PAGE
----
Thirty-six-year-old aspiring screenwriter Arjan Sethi (Akshay Kumar) has been fascinated by and researching serial killers for seven years. The walls of his apartment are plastered with news clips and images related to these crimes. But the Chandigarh-based financiers are more interested in a Punjabi comedy than his gritty script called ‘Patiala Murder Files’.
After many disappointments, Arjan agrees to take his sister (Hrishitaa Bhatt) and police officer brother-in-law’s (Chandrachur Singh) advice. “Aaj Rakhi hai. Khaki pehen le” (it’s Rakhi today, so wear khaki today), she says. The failed screenwriter is pushed to take up a compensatory position assigned to him after his cop father died in the line of duty. Arjan’s induction as a sub-inspector in the Kasauli precinct could not be timelier. A serial killer seems to be targeting teenaged female students in the hill towns of Himachal Pradesh.
Arjan draws on the years of research to build a mind map of the killer. His theories are met with resistance. His colleagues do not easily warm to the entitled newbie in Onitsuka Tiger shoes and civvies. His biggest challenge is earning the trust of a tough SHO, Gudiya Parmar (Shargun Mehta). In between tracking down the killer, Arjan finds time to romance his niece’s school teacher Divya, played by Rakul Preet Singh (whose wardrobe seems heavily inspired by Sushmita Sen’s chemistry teacher from Main Hoon Na). When Arjan asks Divya if she respects the police, her glib response is: “How can I? Pizza reaches quicker than the police.” The speed and efficiency of proceedings is no different in Kasauli, as the killer is always a few steps ahead of the cops.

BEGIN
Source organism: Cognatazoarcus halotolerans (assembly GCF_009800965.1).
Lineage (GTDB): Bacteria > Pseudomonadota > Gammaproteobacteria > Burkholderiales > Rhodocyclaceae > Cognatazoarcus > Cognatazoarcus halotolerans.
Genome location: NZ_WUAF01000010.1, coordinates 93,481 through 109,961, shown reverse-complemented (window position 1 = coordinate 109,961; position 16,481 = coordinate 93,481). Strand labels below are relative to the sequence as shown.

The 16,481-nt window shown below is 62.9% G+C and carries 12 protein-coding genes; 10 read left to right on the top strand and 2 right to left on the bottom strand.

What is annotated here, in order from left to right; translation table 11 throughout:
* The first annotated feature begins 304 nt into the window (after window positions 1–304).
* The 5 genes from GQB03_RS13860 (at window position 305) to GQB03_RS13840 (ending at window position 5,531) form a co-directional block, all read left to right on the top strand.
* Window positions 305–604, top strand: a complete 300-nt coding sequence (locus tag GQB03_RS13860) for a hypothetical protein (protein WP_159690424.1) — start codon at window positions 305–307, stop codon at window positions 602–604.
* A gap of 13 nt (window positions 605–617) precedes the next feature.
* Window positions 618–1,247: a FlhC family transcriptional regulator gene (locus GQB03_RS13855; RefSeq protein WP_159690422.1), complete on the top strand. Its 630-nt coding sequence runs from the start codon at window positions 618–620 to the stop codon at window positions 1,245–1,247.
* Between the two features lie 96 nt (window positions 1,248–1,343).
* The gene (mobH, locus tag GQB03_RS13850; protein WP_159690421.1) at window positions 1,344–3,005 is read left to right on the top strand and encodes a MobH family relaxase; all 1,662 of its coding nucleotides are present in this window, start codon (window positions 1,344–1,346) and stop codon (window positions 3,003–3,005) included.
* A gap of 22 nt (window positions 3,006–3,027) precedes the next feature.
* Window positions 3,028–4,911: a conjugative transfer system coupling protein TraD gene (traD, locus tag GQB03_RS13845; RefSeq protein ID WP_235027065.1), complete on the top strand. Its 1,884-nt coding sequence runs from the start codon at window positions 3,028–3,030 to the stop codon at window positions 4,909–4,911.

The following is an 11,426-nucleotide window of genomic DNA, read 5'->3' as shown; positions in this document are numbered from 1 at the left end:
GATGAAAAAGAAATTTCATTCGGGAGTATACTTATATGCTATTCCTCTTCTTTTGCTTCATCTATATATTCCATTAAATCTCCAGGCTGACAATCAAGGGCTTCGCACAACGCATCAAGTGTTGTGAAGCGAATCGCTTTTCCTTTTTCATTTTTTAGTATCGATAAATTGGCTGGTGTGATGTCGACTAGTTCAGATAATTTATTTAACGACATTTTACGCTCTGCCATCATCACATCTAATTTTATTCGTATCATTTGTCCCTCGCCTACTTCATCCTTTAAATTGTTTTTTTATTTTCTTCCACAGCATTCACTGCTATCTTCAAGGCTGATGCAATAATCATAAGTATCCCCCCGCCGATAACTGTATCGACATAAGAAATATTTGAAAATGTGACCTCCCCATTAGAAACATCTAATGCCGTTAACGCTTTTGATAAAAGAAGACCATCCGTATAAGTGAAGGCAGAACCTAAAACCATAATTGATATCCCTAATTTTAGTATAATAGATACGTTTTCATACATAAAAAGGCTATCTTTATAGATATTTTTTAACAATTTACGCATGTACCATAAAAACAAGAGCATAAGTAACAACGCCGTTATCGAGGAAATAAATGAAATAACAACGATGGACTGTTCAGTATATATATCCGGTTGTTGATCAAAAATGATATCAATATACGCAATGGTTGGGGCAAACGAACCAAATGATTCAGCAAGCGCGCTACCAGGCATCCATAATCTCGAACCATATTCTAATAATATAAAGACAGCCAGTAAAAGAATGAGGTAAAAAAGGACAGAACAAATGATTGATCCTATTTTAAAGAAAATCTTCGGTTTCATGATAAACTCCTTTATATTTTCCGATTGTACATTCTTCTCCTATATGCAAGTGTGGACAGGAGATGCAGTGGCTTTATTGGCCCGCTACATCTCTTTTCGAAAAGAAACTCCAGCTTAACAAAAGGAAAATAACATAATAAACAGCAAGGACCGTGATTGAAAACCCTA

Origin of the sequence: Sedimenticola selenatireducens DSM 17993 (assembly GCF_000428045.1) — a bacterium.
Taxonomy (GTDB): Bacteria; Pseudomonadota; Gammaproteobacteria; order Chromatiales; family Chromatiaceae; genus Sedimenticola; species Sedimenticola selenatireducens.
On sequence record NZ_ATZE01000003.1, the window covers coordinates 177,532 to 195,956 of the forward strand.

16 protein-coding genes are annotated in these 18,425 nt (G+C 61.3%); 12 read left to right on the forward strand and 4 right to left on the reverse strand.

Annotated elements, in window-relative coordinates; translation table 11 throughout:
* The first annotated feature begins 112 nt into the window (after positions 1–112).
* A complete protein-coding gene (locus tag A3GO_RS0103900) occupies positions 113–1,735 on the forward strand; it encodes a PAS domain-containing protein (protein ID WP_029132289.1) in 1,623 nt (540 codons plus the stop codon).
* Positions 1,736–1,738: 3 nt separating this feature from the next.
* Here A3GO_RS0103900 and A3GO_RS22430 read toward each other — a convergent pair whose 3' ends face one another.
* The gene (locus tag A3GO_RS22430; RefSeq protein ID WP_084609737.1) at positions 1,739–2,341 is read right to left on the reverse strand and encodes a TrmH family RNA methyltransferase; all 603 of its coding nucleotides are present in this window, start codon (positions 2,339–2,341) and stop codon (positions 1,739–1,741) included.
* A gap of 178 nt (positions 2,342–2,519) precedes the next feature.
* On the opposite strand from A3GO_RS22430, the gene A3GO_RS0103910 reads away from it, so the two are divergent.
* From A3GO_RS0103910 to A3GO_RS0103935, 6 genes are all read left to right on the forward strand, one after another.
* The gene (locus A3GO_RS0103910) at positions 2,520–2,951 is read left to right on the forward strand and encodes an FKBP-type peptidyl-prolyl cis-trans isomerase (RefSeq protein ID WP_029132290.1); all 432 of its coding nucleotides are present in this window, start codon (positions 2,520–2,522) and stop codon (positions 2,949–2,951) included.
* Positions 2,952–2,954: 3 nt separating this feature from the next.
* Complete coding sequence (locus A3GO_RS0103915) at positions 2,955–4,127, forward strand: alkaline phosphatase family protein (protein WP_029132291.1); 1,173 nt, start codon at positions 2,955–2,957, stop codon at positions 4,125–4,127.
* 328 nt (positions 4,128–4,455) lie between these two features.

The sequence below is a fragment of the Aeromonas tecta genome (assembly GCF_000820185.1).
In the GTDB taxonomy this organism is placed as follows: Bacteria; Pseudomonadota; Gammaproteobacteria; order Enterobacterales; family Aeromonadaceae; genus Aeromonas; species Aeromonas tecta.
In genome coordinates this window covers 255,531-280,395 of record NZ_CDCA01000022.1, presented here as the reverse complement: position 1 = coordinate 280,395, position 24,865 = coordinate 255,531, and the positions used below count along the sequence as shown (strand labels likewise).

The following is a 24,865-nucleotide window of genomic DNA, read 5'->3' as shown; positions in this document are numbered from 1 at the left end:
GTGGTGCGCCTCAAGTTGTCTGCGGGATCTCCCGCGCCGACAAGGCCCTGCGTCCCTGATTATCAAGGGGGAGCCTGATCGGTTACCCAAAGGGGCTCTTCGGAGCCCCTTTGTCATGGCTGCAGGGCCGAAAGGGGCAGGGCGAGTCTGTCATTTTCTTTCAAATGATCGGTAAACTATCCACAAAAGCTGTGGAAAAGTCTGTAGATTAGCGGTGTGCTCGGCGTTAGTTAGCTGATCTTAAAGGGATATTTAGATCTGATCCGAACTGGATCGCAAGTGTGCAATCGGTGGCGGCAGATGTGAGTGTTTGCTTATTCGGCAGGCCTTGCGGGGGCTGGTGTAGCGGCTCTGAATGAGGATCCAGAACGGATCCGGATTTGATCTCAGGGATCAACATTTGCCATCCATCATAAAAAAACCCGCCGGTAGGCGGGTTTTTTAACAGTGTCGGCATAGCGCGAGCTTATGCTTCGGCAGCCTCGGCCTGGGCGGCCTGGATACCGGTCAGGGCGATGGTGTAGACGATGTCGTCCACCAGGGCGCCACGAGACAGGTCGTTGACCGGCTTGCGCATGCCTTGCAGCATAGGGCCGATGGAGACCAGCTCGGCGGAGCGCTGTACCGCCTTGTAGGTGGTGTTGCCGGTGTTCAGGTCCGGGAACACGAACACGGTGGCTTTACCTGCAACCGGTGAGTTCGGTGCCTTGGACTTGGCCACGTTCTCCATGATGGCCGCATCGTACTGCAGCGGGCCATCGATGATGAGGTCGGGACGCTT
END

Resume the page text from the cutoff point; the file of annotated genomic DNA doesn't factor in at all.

Cuttputli, a remake of Ram Kumar’s 2018 Tamil film, Ratsasan, in which the role of the aspiring filmmaker-turned-police-officer was played by Vishnu Vishal, is a by-the-numbers crime thriller. The Hindi remake, with an adapted screenplay by Aseem Arora and directed by Ranjit Tiwari, is high on atmospherics created by Rajeev Ravi’s cinematography, Chandan Arora’s editing and Julius Packiam’s score. The story, stuffed with the tropes of genre, remains heavily reliant on its protagonist to solve the crime. Kumar’s physicality is suited to the part though his interpretation of the character, like that of many of his co-stars here, presents nothing special. Mehta’s SHO Parmar is one of the notable performances.
The pace of the approximately two-hour long film is crisp, but it takes too many bends before finally closing in on the killer for a reveal that is both bizarre and absurd. It’s a plot twist almost as unsound as that in Forensic, another film about a serial killer targeting young girls. In Forensic, a cop and a forensic expert are working the case, but here in Cuttputli, a screenwriter-turned-policeman is almost singlehandedly solving the case of the brutal murders. One is sorely tempted to use the forward 10 seconds button to move swiftly through the distended, unsatisfying climax.
Cuttputli is on Disney+ Hotstar.